of residence. [1] It would seem from the authorities Mr. Taubman she went with him to Lexing

That upon her marriage to just cited that, had the motion been a de Mr. Taubman she went with him to Lexing

, murrer, such would certainly have been the ton, Lafayette county, Mo., and resided there

until December 17, 1915, a little over 3 years. proper course. But a motion for judgment

That she left Mr. Taubman's house between on the pleadings is not a demurrer, although 9 and 10 o'clock at night December 15, 1915, partaking of some of its qualities. Hodson and went to the home of a neighbor lady and v. McAnerney (Sup.) 192 S. W. 423. And as stayed there till the morning of December tion and have it considered and disposed of 17, 1915, when she left Lafayette county and

returned to Kirksville in Adair county. without any intimation that a disposal of same would result in the final disposition of That on the occasion of her leaving her hus

band's house at the above-named hour of the case, and since relatrix already had a motion for the appointment of a commis- night she was in her room with the door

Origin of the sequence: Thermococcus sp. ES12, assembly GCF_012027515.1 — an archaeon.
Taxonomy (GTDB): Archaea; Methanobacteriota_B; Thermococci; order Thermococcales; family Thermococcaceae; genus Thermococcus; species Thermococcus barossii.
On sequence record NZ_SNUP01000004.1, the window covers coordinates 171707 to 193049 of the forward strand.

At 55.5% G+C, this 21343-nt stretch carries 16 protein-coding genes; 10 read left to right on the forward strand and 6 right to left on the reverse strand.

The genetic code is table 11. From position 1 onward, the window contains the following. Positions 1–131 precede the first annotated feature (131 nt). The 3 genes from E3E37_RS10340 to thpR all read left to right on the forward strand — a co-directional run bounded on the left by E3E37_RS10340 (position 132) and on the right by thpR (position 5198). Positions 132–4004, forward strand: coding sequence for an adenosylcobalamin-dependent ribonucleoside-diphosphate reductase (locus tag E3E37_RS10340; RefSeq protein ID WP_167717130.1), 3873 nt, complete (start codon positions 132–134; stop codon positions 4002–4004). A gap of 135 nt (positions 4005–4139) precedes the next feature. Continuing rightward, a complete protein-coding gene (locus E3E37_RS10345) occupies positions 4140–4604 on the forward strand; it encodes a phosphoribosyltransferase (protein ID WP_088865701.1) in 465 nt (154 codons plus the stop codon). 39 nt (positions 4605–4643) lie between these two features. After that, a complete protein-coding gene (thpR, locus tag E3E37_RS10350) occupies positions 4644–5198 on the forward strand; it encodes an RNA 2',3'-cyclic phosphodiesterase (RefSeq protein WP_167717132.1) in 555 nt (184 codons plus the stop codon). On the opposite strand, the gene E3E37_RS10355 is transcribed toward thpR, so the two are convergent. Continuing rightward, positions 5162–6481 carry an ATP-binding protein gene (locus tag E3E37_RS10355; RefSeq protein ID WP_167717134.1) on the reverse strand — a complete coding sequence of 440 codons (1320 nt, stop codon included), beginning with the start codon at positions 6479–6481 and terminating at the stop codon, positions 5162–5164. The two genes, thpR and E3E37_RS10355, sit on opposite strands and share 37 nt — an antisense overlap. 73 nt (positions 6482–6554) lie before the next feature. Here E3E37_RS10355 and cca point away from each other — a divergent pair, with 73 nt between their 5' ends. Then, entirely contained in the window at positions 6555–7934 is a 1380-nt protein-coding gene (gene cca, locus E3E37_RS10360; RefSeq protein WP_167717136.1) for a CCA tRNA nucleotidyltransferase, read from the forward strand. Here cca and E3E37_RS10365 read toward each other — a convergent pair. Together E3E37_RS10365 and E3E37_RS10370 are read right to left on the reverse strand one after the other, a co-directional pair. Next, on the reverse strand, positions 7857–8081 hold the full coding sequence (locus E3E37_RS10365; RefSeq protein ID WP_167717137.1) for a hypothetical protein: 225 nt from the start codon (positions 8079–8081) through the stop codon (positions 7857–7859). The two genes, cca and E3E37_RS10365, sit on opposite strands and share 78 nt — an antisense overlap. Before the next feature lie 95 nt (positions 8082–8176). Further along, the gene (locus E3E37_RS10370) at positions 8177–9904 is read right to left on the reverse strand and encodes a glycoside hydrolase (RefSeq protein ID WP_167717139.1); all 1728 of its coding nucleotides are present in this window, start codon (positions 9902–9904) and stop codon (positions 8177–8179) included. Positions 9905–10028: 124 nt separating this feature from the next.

locked and her husband was over the transioner, this court, having overruled said motion for judgment on the pleadings, there som endeavoring to get in. That about two after, upon respondents' application, appoint- weeks before she left Mr. Taubman's house ed a commissioner and allowed the case to she had made up her mind to go to and proceed to a hearing on the merits. And make Kirksville her home and residence, and since all parties seem to have sought for, ap- during this two weeks, although under the peared, and participated in said hearing, same roof with Mr. Taubman, they were not and as we are able, after conceding to re- living together as man and wife. That when spondents a hearing on the merits, to reach she left Lexington she did so with the fixed a conclusion which, in result, is the same as intention never to return, but to make Kirksif the provisional writ had been made per- ville her home and her place of residence. manent following the overruling of the mo- That ever since her return to Kirksville she tion for judgment on the pleadings, we need has continued to reside there and make it her not now decide whether or not a judgment home, having sought and obtained employawarding the permanent writ should have ment there as deputy recorder of deeds. That when she left Lexington for Kirksville that relatrix was justified in leaving her she took none of her personal effects except husband and instituting suit for divorce in the clothes she had on and a small hand order to settle the question whether she bag;' that she took no other articles because could acquire a separate domicile in Adair she was afraid to return to her husband's county so as to confer jurisdiction upon the house for them, but that, through her at-circuit court there to hear and determine her torneys, she later succeeded in having her suit. The cause of action for divorce is clothing sent to her at Kirksville. That aft- founded upon the “allegation of a delictum er reaching Kirksville with the intention of which legally justified a living apart, and · remaining there permanently and making it took away the husband's right to fix the her home, she consulted her attorneys and domicile of the wife.” “2 Bishop, 112. brought her suit for divorce.